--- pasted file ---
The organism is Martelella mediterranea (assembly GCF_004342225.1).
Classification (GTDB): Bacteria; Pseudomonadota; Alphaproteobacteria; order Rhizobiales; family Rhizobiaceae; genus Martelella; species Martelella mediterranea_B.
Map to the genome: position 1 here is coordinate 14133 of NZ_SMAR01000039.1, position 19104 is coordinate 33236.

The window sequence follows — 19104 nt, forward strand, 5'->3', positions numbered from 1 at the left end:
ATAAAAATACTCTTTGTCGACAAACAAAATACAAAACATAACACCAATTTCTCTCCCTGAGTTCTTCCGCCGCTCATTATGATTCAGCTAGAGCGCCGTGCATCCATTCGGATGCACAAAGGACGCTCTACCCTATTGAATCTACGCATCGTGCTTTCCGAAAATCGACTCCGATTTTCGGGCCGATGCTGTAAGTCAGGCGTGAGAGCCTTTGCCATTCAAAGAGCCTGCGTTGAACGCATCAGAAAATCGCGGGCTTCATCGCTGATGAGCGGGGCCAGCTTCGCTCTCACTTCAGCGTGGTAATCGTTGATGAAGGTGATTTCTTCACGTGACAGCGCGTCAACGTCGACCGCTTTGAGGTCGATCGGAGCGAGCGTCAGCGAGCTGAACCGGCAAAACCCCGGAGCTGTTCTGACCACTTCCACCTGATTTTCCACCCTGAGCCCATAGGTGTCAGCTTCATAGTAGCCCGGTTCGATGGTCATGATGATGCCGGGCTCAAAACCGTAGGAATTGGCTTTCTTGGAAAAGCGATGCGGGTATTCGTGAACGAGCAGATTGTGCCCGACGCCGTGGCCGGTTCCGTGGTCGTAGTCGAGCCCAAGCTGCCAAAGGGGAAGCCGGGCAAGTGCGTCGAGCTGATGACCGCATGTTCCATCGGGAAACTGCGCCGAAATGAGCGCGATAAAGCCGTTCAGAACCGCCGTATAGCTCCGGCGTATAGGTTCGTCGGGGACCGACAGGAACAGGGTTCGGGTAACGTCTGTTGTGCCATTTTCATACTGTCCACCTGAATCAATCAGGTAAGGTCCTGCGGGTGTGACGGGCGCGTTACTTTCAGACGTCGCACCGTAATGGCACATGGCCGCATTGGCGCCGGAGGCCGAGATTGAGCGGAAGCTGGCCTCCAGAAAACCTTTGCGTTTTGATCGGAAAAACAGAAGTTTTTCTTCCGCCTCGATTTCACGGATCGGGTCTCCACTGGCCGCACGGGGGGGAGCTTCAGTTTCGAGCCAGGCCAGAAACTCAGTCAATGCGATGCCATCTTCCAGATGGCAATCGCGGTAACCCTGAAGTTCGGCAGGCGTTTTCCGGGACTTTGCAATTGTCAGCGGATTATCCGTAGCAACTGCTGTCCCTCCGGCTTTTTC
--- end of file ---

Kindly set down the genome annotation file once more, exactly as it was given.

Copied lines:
The organism is Martelella mediterranea (assembly GCF_004342225.1).
Classification (GTDB): Bacteria; Pseudomonadota; Alphaproteobacteria; order Rhizobiales; family Rhizobiaceae; genus Martelella; species Martelella mediterranea_B.
Map to the genome: position 1 here is coordinate 14133 of NZ_SMAR01000039.1, position 19104 is coordinate 33236.

The window sequence follows — 19104 nt, forward strand, 5'->3', positions numbered from 1 at the left end:
ATAAAAATACTCTTTGTCGACAAACAAAATACAAAACATAACACCAATTTCTCTCCCTGAGTTCTTCCGCCGCTCATTATGATTCAGCTAGAGCGCCGTGCATCCATTCGGATGCACAAAGGACGCTCTACCCTATTGAATCTACGCATCGTGCTTTCCGAAAATCGACTCCGATTTTCGGGCCGATGCTGTAAGTCAGGCGTGAGAGCCTTTGCCATTCAAAGAGCCTGCGTTGAACGCATCAGAAAATCGCGGGCTTCATCGCTGATGAGCGGGGCCAGCTTCGCTCTCACTTCAGCGTGGTAATCGTTGATGAAGGTGATTTCTTCACGTGACAGCGCGTCAACGTCGACCGCTTTGAGGTCGATCGGAGCGAGCGTCAGCGAGCTGAACCGGCAAAACCCCGGAGCTGTTCTGACCACTTCCACCTGATTTTCCACCCTGAGCCCATAGGTGTCAGCTTCATAGTAGCCCGGTTCGATGGTCATGATGATGCCGGGCTCAAAACCGTAGGAATTGGCTTTCTTGGAAAAGCGATGCGGGTATTCGTGAACGAGCAGATTGTGCCCGACGCCGTGGCCGGTTCCGTGGTCGTAGTCGAGCCCAAGCTGCCAAAGGGGAAGCCGGGCAAGTGCGTCGAGCTGATGACCGCATGTTCCATCGGGAAACTGCGCCGAAATGAGCGCGATAAAGCCGTTCAGAACCGCCGTATAGCTCCGGCGTATAGGTTCGTCGGGGACCGACAGGAACAGGGTTCGGGTAACGTCTGTTGTGCCATTTTCATACTGTCCACCTGAATCAATCAGGTAAGGTCCTGCGGGTGTGACGGGCGCGTTACTTTCAGACGTCGCACCGTAATGGCACATGGCCGCATTGGCGCCGGAGGCCGAGATTGAGCGGAAGCTGGCCTCCAGAAAACCTTTGCGTTTTGATCGGAAAAACAGAAGTTTTTCTTCCGCCTCGATTTCACGGATCGGGTCTCCACTGGCCGCACGGGGGGGAGCTTCAGTTTCGAGCCAGGCCAGAAACTCAGTCAATGCGATGCCATCTTCCAGATGGCAATCGCGGTAACCCTGAAGTTCGGCAGGCGTTTTCCGGGACTTTGCAATTGTCAGCGGATTATCCGTAGCAACTGCTGTCCCTCCGGCTTTTTC